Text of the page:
Community Connect
Office of the Vice President for Community Services

Honors College

Dance to Heal

By Carolina Canizales

UTSA students dance at the annual FTK Dance Marathon. Photo courtesy of For the Kids

UTSA students dance at the annual FTK Dance Marathon. Photo courtesy of For the Kids

UTSA students dance for 12 straight hours every year in an effort to cure cancer. Legs are about to give out, tingly cramp sensations hit ankles and knees, but then the sight of the children all around the dancers shake off the exhaustion and everybody keeps moving.

This is the warrior spirit that electrifies hundreds of students, children and their families at the annual For the Kids Dance Marathon at UTSA.

A marathon that fights pediatric cancer and raises funds for the families that need basic necessities to make their lives simpler.

For the Kids started in 2009 as a leadership initiative effort in the UTSA Honors College, and it is now the largest student-led nonprofit in San Antonio. Year after year, students have strategized, planned and partnered with key supporters to make this annual event a huge success. It is a jumbo size marathon team: 25 board members, five directors, 20 committee chairs, and two faculty advisers. All student positions average 20 hours a week of volunteering, and nobody is paid.

“We have the most passionate team," said Ghada Ghannam, former FTK executive director. "We fundraise every day even after being told ‘no’ a million times, we just know we have to keep going because there are families struggling.”

The marathon is a high dose of positivity for the kids and families. The entire UTSA community shows up for their cause, and the kids enjoy an entire day out of the hospital.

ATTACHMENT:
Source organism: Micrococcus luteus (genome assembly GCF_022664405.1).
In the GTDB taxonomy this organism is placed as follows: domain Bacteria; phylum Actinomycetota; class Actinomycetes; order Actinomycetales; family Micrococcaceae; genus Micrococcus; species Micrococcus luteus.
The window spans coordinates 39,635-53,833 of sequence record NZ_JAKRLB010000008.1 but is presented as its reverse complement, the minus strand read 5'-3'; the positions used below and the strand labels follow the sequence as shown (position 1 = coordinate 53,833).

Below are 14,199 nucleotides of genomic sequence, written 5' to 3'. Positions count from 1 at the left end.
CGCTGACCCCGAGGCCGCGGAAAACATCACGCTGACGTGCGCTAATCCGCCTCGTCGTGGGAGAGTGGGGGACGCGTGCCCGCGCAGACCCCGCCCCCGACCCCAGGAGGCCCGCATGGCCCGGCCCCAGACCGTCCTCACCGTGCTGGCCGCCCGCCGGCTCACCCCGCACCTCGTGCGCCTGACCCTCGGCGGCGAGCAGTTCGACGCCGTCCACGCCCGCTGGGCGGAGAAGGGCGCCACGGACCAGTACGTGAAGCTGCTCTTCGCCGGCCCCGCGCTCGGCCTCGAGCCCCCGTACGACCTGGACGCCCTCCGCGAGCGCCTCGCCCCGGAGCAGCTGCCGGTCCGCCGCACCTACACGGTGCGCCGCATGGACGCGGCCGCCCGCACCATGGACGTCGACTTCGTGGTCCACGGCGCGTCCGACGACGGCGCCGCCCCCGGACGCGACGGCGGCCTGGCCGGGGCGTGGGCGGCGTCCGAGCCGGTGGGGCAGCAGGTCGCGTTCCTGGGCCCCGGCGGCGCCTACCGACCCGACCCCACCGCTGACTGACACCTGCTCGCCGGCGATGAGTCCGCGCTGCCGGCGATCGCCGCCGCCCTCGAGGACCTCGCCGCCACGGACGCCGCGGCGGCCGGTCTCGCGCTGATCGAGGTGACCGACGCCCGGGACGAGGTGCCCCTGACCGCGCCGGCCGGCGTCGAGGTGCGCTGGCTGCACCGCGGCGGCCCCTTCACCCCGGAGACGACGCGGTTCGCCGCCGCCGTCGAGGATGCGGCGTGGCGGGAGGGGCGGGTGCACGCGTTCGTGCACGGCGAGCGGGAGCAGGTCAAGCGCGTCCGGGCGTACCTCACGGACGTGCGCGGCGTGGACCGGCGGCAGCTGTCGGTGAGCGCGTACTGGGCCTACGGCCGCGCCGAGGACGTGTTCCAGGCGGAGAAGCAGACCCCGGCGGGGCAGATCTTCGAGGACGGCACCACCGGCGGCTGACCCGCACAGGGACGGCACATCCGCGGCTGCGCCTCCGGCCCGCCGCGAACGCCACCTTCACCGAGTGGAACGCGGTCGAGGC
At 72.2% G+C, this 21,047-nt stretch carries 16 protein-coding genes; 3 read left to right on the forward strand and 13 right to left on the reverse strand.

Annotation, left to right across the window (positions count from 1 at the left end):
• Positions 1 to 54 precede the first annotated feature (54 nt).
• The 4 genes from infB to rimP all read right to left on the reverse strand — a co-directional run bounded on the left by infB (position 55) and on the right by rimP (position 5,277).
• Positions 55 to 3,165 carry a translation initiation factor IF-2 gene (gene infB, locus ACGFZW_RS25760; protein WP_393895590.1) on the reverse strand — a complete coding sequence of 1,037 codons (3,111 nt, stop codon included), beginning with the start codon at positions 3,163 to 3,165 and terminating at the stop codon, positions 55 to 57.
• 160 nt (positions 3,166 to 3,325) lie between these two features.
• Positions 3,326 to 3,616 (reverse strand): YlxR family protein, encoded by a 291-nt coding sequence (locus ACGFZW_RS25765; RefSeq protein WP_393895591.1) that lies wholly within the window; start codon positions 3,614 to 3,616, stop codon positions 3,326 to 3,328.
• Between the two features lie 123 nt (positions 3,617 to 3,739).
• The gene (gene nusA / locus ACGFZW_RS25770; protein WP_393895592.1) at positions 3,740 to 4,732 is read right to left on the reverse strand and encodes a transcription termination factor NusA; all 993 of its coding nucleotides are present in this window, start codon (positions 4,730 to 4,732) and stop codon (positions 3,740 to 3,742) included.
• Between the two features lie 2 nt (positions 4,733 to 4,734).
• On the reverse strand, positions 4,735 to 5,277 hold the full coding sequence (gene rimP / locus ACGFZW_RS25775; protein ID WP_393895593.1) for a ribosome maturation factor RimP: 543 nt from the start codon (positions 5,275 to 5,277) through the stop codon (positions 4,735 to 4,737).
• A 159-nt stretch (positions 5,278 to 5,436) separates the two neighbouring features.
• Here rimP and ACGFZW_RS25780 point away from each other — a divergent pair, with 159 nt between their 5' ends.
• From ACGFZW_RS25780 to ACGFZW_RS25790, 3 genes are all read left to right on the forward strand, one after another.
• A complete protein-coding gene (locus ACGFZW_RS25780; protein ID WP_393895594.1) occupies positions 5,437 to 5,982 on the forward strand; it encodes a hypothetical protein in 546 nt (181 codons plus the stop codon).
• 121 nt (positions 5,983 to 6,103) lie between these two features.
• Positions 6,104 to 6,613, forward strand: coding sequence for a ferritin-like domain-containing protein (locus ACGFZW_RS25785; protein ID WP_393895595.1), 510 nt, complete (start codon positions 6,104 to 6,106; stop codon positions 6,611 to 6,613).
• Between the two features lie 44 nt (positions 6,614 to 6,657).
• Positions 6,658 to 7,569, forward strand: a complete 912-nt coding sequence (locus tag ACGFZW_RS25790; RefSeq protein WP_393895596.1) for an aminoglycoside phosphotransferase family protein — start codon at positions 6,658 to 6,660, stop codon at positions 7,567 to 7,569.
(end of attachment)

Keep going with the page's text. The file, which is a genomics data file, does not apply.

“The smiles on their faces show the impact we make on real families in real-time,” said Ghannam.

This impact is reciprocal for students; Being part of FTK allows them to develop a commitment to civic engagement and grow in selfless compassion.

Aside from the big April marathon, FTK conducts an annual Zumbathon and fashion show in the fall. They help the children feel like superstars—the lights, the arms being thrown in the air, and the ovation from the crowds are spirit-lifters for everybody.

In the 2015-2016 academic year, FTK helped 117 families city wide.

“I really enjoyed being the director of family relations last year," said Lial Baki, incoming executive director for this next academic year. "It was emotional, heartwarming and eye opening.”

The group's sparkle is contagious to younger generations. In 2016, the South Texas Independent School District in Mercedes, Texas, a strong partner of the organization, realized their own dance marathon and contributed $5,940 to the cause. On average, the organization works with 10 partners to conduct the annual events. Its goal is to encourage other events in more school districts and community agencies.

There is a university-wide pride around the success of FTK, and its rigorous commitment to defeat pediatric cancer. The life-changing experiences keep everybody dancing.

“Once we had a child on his death bed with siblings living on the other side of town, and there was no money to keep driving to do hospital visits," said Ghannam. "We provided funds for the family to have a proper farewell. Another time we paid flights to California for a child to get treatment. These are the stories that make it all worth it.”